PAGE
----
Halloween, harvest festivals, and general autumnal celebrations lead to an abundance of everyone’s fall favorite: pumpkins. While you partake in pumpkin spice lattes and jack-o-lantern carvings, why not share some gourd indulgences with the birds? This bird feeder is the perfect use of an extra or post-trick-or-treat pumpkin.
Each spring, songbirds migrate thousands of miles to breed in Oregon’s Cascade Mountains. Deep in a forest, Oregon State University researcher Hankyu Kim feels he has gotten inside the head of one species, the hermit warbler.
Bird sightings can happen anywhere whether you’re looking out your kitchen window or traveling to far-away places. But can you actually tell one from another? Don’t despair, there are clues you can use to identify many species. Cover the art and science of bird identification when you discuss such field marks as overall size and shape, bill structure, basic/alternative plumage, sex differences, distinctive postures when feeding or resting and much more. Learn a process to identify birds that includes their behaviors, the time of day, the time of the year and the locations seen. Leave with the visual skills and auditory skills to enhance your enjoyment of the avian world around you.
Dates: November 9-16, 2018
Meets: 12 N to 2:00 PM
Location: Creutzburg Center 100
Instructor: Phil Witmer
$55.00 Course Fee
Save $10 with a MLSN Membership
Thursday November 15
1:00 PM – 2:30 PM
For Ages 4 – 6
Every day we use gifts from trees, often without even thinking about it! Go on a hike and adopt a tree which we can visit each season to see how it changes.
Tiny Trackers programs are for children and their favorite adult. Each program includes a lesson, nature exploration and a craft. Fee is for the child only.
The “no-mow” movement is gaining steam, and I’ve joined it, after I’ve had the luck to see firsthand how beautiful a natural meadow can be.
Even birds get cancer, and as with humans, doctors do their best to save them.
In Singapore’s Jurong Bird Park, a great pied hornbill developed an aggressive form of cancer, and doctors moved swiftly to save him with a 3D-printed prosthetic casque.
Due to a likely food shortage in their Canadian range, the birds have started showing up throughout the U.S. in droves.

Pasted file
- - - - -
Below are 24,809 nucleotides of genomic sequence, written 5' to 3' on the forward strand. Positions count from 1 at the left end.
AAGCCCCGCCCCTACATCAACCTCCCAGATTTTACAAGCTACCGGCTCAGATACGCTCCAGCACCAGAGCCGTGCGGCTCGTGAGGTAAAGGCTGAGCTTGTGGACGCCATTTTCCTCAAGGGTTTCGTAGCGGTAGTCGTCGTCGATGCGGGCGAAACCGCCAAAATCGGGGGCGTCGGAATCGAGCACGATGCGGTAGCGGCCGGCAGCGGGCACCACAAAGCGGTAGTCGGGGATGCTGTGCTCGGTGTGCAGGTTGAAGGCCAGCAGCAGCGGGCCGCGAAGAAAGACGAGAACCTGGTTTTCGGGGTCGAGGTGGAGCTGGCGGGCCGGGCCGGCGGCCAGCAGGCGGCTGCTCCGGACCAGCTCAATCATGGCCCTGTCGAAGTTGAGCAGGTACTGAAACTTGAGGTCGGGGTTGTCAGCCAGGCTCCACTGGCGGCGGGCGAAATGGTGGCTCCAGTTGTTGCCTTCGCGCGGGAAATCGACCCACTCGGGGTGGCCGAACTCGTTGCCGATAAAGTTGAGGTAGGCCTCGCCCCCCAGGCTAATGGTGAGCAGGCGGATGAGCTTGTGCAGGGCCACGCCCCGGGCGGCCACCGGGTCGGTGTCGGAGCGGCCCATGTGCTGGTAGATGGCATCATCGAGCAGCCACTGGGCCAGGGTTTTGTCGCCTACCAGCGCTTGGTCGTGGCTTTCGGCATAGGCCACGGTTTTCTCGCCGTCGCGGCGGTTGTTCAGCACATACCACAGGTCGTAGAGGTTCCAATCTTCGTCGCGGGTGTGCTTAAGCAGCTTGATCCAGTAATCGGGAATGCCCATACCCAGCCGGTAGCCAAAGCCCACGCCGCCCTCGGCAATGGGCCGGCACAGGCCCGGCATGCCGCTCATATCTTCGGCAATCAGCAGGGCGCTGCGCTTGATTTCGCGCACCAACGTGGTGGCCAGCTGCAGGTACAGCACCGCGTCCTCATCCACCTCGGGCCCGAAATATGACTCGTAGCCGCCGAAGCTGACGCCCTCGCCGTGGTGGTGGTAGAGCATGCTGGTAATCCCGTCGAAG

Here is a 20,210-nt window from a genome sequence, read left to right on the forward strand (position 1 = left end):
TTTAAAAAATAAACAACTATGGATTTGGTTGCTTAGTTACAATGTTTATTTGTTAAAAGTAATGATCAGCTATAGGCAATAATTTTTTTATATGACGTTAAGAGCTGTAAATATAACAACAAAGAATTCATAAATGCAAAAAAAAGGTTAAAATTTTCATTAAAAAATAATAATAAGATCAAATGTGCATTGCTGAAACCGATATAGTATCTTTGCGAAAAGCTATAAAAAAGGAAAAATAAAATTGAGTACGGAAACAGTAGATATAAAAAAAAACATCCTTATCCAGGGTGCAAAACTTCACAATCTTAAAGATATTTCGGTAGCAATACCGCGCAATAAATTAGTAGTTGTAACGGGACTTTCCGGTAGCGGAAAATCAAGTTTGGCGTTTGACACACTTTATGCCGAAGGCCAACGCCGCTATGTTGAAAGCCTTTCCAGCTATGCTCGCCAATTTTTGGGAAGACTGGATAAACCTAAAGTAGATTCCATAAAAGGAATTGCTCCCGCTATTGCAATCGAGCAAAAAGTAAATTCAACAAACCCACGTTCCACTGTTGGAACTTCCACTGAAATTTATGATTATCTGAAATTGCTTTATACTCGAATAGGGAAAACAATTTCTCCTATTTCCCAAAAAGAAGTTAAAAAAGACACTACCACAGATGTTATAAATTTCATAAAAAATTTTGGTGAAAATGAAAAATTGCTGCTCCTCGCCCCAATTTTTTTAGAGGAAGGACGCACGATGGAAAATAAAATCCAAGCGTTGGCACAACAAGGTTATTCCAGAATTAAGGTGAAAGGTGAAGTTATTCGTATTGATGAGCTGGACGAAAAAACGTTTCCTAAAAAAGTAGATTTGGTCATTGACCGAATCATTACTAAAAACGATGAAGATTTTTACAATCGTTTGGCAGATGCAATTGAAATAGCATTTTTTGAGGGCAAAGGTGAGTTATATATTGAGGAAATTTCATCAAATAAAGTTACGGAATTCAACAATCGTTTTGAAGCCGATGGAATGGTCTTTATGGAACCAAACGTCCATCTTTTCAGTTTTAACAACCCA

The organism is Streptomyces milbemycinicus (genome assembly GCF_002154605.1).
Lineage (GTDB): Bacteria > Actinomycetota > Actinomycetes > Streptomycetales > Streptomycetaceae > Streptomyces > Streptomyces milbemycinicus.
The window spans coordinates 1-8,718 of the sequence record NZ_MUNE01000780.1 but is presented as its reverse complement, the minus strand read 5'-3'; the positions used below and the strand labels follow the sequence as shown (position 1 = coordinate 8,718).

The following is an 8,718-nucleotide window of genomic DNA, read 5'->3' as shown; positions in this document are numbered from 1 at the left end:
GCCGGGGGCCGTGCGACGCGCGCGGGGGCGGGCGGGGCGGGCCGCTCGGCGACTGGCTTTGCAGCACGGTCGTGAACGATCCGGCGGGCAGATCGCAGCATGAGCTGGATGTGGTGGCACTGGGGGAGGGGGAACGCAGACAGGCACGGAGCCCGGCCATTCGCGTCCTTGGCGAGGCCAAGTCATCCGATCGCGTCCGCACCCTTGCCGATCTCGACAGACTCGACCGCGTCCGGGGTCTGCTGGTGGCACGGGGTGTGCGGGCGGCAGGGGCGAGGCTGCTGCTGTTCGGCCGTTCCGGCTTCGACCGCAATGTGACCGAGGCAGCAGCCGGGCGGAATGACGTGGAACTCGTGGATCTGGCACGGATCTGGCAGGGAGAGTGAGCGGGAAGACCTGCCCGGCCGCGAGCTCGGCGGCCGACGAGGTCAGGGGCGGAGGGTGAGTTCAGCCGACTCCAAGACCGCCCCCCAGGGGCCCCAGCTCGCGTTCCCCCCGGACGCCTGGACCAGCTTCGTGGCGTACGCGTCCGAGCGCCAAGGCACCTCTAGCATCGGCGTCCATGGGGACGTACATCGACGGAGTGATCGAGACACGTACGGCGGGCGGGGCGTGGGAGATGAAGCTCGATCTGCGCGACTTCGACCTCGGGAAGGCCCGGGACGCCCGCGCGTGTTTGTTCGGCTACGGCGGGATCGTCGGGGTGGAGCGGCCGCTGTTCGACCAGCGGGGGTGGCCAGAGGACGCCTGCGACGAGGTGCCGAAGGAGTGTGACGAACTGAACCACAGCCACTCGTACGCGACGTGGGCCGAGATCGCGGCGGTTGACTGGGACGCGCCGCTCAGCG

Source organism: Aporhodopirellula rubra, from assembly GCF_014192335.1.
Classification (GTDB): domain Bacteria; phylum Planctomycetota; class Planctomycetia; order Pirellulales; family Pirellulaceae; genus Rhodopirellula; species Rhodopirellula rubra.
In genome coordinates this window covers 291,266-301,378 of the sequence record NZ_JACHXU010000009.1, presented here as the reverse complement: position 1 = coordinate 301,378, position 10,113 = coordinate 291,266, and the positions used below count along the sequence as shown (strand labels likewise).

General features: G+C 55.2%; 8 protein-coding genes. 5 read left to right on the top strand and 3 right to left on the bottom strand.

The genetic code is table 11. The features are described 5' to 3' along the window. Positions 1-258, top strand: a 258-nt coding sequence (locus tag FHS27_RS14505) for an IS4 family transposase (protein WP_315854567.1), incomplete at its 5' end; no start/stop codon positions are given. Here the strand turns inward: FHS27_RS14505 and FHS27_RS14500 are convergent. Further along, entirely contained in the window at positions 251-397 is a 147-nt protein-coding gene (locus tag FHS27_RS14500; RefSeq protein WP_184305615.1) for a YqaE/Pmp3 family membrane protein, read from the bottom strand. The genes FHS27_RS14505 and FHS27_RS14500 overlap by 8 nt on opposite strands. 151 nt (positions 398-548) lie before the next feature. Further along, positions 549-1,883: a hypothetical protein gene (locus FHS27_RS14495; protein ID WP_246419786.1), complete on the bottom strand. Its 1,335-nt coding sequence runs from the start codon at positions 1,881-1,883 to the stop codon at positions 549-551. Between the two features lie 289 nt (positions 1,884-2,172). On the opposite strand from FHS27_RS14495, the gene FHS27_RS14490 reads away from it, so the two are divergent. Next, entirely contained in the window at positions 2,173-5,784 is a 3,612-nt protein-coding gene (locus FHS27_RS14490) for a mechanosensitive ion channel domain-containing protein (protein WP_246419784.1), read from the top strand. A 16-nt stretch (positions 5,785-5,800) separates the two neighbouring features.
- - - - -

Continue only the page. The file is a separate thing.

About 40 percent of the world’s birds migrate in some fashion, whether it’s a short flight to a warmer locale or a long and arduous trek. Like other animals that undertake migrations, birds travel to find places with more resources or when breeding requires it. Plenty of variables play a role in how and when birds decide to migrate, including the climate and the availability of food and other resources. Above all, it’s a special balance for each species. As Cornell Lab of Ornithology explains, even hummingbirds can survive chilly temperatures provided there’s enough food to go around.
Every year for the last four years Global Big Day has set new heights for a single day of birding. This massively international collaborative birding event has been so great we want to have another worldwide eBird Big Day in October. Why October? Because spring is rejuvenating the southern hemisphere and the northern reaches of the world are in the midst of migration. No matter where you are, we’re confident you can find some great birds on 6 October. Let’s see what we can find together on the first October Big Day!
Class will begin with a walk to observe birds at Chanticleer and conclude with a presentation that reviews common birds of Pennsylvania, resource needs of these birds, migratory species and species of concern, and what to plant to attract specific birds. Participants will learn to identify key indicators that demonstrate whether a property is contributing to migratory and common bird populations and how they might improve their practices to do so.
Instructor: Steve Saffier, Audubon PA Program Manager, Bird Friendly Communities
Location: Chanticleer Gardens
786 Church Road, Wayne, PA, 19087
Date: Saturday October 20, 2018
Time: 8:00-10:00 AM
Price: $35 per class